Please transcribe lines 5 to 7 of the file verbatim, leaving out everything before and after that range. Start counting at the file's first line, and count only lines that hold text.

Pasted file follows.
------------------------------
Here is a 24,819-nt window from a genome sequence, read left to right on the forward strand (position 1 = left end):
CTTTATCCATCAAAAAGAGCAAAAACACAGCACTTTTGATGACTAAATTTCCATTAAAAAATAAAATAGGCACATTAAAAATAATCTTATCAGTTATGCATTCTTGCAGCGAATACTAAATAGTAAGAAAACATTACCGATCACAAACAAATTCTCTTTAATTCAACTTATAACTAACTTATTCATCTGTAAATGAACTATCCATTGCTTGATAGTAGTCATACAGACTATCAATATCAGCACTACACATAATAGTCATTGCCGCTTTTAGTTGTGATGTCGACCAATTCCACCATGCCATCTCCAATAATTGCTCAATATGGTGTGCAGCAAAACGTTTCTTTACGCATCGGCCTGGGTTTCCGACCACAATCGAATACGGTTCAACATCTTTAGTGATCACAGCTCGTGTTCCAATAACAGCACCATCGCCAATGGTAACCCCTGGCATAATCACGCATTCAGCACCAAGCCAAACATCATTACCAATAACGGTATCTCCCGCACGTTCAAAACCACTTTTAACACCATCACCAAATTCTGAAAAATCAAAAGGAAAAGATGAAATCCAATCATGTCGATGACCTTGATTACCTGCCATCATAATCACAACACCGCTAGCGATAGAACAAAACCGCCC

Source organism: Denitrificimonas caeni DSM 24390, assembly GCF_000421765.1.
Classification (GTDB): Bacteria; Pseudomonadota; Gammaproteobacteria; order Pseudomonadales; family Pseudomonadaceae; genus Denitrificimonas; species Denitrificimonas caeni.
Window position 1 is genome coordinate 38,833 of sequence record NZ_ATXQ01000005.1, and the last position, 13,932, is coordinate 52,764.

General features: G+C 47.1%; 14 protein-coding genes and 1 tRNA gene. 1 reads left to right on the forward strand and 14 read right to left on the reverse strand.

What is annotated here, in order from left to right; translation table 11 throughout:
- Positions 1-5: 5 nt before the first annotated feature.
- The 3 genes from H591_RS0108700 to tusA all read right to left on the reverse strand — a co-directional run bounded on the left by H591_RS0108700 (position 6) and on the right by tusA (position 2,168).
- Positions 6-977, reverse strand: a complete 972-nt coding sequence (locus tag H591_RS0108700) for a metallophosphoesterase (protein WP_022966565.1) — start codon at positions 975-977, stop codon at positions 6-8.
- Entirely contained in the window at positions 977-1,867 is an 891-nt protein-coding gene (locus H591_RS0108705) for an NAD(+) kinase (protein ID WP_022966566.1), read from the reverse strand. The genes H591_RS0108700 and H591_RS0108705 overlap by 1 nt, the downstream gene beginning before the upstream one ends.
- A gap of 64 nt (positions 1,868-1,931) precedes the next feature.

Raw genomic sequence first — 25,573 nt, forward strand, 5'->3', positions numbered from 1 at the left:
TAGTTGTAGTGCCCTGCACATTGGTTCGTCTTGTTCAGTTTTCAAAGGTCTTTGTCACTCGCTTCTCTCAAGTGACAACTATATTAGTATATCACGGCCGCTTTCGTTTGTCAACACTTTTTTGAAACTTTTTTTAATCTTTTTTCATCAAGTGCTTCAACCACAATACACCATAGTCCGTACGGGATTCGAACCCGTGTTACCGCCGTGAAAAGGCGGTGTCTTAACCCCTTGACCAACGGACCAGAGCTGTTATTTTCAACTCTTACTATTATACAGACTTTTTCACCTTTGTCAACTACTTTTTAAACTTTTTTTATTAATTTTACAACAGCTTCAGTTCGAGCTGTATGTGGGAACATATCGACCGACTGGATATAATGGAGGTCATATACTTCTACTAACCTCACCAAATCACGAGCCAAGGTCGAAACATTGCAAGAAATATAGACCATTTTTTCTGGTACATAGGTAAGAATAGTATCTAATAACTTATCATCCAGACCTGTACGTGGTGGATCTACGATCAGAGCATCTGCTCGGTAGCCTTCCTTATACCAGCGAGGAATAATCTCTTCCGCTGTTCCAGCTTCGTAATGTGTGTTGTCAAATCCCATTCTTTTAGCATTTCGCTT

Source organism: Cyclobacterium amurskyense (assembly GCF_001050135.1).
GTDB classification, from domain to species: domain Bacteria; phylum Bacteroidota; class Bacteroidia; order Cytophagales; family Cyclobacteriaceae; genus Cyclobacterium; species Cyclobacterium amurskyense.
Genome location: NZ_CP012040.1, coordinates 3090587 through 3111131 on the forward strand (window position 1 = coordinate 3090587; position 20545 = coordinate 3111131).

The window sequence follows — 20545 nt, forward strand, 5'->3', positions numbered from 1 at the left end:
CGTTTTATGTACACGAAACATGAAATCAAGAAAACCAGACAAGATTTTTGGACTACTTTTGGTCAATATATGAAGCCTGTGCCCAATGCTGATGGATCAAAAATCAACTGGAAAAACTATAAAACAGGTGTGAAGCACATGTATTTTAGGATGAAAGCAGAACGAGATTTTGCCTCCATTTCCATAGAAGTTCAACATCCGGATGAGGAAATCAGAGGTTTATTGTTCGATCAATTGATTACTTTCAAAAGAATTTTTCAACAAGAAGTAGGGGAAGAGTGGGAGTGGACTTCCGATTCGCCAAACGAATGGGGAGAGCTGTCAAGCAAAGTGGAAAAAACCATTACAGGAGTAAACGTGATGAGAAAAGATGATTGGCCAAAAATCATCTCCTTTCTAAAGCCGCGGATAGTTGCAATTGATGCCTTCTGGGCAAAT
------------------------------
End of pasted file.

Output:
Window position 1 is genome coordinate 38,833 of sequence record NZ_ATXQ01000005.1, and the last position, 13,932, is coordinate 52,764.

General features: G+C 47.1%; 14 protein-coding genes and 1 tRNA gene. 1 reads left to right on the forward strand and 14 read right to left on the reverse strand.

What is annotated here, in order from left to right; translation table 11 throughout: